Parents, meanwhile, are making real sacrifices to try to guarantee the perfect future for their kids. A local college consultant once told me she sees some parents "impoverishing themselves" to pay for expensive colleges. I heard recently that a counselor at a big suburban high school has been making a point of asking parents whether they've put enough money aside for their own retirement -- a common oversight today. Parents like these claim that they just want what's best for their children; they want them to be happy and prosperous. But as one young person said to me during last year's college go-round, "Who are they kidding? My mother is miserable, and my dad works all the time."

Yet the parents still hope for positions of status, power and importance for their children. This is of course a particular issue in Washington, which attracts a population of bright, competitive people who are at least as ambitious for their children as they are for themselves. One young man put it this way: "If there is a ruling class, I intend to be part of it." My son's housemate at Virginia Tech, on the other hand, who moved from Bethesda to the Denver area after eighth grade, told me he was glad to escape the stress he would have experienced here.

Another change comes in the form of increasing pressure from peers. One father whose child had been excited about her early-decision acceptance to an excellent, but not Ivy League, college in November told me that his daughter was having second thoughts, after hearing a friend go on and on about getting into a more "prestigious" school. I have heard high school students make disparaging comments about community college. One counselor described seniors collecting acceptances and then advertising them to their peers "as an ego trip." As he rightly observed, "One kid's safety school is another's first choice."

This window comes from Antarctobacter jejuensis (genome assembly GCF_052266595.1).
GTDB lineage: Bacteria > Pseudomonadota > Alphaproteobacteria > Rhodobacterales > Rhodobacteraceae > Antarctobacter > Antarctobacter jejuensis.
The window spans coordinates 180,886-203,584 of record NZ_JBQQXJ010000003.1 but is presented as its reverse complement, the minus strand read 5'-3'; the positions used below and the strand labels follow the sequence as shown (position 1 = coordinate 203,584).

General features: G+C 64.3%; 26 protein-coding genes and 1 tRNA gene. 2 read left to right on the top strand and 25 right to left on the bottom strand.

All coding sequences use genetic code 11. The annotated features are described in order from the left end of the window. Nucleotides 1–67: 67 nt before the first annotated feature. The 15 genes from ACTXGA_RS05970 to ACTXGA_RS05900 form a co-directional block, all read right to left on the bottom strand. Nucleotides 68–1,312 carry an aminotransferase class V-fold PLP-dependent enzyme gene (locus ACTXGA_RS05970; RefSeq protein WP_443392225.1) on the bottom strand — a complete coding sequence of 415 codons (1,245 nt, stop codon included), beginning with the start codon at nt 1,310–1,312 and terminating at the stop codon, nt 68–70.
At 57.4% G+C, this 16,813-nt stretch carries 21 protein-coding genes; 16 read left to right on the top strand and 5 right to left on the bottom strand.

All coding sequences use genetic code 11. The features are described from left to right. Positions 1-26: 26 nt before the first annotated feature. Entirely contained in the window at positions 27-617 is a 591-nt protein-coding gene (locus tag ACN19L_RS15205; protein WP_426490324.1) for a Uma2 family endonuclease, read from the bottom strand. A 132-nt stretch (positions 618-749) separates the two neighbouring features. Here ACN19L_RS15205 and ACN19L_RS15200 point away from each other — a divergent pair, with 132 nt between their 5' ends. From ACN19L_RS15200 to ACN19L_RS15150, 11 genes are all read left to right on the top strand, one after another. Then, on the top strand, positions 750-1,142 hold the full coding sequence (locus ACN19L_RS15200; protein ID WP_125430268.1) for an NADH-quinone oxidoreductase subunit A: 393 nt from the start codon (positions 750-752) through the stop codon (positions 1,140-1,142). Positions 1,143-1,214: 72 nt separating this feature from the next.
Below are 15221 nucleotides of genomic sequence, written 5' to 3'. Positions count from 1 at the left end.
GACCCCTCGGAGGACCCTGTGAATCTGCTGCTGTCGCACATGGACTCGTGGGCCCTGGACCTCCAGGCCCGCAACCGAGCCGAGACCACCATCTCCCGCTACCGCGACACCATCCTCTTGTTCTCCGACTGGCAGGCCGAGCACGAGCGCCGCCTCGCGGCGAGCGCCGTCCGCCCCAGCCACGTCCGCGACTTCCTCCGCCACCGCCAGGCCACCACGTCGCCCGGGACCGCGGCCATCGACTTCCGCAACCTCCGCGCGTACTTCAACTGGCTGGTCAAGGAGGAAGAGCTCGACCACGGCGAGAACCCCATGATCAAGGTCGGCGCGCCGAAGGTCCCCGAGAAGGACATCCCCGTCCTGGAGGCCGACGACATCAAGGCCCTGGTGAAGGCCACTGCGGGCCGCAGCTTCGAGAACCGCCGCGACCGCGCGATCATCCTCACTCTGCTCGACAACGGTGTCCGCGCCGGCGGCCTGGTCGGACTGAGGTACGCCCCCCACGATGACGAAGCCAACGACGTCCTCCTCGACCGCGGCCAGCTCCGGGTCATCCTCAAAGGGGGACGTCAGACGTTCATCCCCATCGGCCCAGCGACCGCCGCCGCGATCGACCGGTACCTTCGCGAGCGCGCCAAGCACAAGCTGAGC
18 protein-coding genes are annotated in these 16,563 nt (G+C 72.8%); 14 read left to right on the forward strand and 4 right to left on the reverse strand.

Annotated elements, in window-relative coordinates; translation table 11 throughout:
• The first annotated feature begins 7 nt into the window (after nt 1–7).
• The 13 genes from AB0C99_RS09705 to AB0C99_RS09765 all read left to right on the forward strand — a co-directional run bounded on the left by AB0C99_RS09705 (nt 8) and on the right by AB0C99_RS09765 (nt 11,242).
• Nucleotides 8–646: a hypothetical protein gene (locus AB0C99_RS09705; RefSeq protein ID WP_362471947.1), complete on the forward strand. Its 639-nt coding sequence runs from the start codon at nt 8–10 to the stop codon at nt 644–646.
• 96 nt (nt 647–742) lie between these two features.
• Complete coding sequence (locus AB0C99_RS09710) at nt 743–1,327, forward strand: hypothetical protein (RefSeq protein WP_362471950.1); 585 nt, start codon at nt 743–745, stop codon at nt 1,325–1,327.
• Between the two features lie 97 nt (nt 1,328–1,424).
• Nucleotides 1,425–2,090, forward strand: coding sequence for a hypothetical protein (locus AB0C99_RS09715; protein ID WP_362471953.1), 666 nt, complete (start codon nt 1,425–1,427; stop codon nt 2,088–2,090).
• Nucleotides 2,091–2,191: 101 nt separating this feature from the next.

All this score-keeping takes a toll on camaraderie, which I remember as one of the chief joys of being young. Friendship and even the capacity for friendship suffer when young people are trained to be extremely competitive. The price is high when sympathy and goodwill are drowned out by jockeying to be better, faster, smarter, richer.

There is another price that relentless striving can exact, and this is perhaps the most pernicious one: a joylessness and weariness that shows up in children as young as middle school and can last the rest of their lives. In many of these situations, a disturbing undercurrent develops in the parent-child relationship. Even from very young ages, kids can smell a rat. They know if they are being called upon to realize their parents' ambitions and make them look good regardless of the price.

Whatever happened to young people charting their own courses? Marching to a different drummer? As fellow therapist Neil Schiff said when we were discussing this issue recently, "Whatever happened to ordinary? To just making a way through life?" These days, ordinary is equated with failure. Yet only a small percentile (in SAT terminology) will be the superstars that many parents have trained their kids to expect to be. The majority of us and our children are destined to be ordinary, normal, regular folk. In superstar-think, this means being a loser. Maybe we need to resurrect that long-lost virtue, humility.

At a time in their lives when teenagers need to learn who they are and who they aren't (and hopefully to preserve some vitality to bounce back come what may), large numbers suddenly feel that they may just not be good enough. Many parents had the luxury of almost no college pressure. Some of us went to what kids refer to as "no-name" schools -- I did -- and we're here to tell the tale. Even parents who went to selective schools experienced nothing close to the stress that their children shoulder today. We need to focus on our kids' overall well-being, not just their success in the eyes of the world.